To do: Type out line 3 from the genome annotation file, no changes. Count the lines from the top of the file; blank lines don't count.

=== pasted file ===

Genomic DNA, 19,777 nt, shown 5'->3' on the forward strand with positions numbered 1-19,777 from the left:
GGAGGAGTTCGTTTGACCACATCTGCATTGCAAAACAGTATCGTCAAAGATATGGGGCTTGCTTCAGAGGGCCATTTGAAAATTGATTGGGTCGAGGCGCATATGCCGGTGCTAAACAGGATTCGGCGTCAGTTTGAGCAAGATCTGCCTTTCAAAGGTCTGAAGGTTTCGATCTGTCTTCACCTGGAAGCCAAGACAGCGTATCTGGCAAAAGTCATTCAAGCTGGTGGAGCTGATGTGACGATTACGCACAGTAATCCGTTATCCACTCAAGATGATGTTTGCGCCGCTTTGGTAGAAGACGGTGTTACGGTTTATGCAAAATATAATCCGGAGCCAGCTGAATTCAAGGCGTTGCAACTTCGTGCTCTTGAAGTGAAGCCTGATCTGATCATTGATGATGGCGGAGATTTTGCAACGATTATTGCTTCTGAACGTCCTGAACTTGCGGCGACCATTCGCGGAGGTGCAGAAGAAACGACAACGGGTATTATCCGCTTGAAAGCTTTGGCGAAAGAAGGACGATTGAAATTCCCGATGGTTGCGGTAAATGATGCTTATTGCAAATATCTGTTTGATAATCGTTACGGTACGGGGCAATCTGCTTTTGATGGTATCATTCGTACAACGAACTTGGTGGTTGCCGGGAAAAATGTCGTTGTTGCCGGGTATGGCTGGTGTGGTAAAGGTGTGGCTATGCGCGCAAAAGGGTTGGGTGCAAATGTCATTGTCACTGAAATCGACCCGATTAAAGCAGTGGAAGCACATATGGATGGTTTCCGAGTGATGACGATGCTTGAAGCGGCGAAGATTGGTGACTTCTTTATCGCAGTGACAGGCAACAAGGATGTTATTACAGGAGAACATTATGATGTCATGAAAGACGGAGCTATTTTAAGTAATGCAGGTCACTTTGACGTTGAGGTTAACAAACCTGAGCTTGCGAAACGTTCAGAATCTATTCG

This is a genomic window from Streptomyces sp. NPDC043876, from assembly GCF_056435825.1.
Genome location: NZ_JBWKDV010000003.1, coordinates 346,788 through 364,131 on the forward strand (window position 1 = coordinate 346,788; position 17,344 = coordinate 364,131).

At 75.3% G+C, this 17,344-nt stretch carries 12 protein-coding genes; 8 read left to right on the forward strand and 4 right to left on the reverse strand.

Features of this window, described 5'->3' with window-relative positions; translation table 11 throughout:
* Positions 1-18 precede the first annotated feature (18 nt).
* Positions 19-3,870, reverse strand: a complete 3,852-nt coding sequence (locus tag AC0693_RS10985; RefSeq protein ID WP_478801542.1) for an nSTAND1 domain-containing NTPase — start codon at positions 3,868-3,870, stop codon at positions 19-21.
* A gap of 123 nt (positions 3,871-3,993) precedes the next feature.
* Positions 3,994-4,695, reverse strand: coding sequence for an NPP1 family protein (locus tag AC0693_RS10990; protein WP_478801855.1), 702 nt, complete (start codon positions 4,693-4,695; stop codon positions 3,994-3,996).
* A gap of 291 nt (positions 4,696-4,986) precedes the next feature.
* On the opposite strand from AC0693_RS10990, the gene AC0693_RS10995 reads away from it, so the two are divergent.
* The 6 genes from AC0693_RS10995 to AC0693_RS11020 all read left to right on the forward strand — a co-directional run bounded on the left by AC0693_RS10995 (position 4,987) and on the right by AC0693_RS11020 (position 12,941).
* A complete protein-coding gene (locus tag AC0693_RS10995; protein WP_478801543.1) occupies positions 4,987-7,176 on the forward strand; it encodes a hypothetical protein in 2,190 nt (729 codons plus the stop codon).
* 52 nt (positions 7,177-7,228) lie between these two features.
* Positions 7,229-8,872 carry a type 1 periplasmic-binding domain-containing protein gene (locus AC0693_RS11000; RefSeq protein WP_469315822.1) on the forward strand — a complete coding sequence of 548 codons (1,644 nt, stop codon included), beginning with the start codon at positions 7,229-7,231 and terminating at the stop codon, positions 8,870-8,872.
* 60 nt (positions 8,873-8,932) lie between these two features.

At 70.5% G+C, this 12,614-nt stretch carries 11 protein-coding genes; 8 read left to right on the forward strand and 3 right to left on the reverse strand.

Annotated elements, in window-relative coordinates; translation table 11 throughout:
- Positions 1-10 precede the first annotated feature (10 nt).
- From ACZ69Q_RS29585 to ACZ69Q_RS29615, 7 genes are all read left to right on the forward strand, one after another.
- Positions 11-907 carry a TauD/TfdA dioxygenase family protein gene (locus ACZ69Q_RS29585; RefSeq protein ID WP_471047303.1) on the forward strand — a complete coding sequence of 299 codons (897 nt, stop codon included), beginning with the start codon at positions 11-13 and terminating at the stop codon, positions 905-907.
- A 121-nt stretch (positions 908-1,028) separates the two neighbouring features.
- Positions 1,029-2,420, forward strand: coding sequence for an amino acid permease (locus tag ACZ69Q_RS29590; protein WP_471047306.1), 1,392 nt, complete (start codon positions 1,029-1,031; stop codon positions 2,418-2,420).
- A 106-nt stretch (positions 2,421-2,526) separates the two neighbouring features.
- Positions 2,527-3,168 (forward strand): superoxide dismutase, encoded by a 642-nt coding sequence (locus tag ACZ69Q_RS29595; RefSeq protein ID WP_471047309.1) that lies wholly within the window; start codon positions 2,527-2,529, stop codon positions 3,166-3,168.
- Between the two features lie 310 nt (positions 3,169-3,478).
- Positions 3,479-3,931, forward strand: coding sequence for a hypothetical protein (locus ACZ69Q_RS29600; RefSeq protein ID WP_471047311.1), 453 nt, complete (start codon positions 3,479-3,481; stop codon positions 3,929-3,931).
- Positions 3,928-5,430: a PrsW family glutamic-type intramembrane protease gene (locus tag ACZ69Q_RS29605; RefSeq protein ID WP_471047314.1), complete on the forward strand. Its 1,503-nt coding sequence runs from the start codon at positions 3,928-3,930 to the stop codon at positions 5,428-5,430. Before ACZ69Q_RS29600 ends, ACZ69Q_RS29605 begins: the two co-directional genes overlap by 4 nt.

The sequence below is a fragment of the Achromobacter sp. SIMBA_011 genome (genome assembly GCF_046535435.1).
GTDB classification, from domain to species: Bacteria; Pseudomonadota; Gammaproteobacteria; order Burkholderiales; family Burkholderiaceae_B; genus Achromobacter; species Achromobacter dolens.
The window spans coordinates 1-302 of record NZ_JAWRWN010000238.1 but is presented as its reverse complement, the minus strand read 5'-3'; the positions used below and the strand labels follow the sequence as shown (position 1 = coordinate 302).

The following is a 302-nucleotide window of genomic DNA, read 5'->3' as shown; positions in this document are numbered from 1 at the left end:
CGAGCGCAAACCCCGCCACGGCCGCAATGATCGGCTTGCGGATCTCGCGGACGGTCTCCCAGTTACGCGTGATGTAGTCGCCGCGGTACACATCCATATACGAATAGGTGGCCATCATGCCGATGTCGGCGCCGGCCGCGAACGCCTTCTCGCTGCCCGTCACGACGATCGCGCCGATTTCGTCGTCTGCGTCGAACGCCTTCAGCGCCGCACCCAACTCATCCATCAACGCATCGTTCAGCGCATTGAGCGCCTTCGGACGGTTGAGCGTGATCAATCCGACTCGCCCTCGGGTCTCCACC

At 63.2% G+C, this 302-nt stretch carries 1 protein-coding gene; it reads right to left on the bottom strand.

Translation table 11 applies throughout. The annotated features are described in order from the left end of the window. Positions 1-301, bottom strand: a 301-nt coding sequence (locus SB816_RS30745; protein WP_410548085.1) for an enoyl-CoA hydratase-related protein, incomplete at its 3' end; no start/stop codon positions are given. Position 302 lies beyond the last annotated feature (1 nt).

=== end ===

This is a genomic window from Streptomyces sp. NPDC043876, from assembly GCF_056435825.1.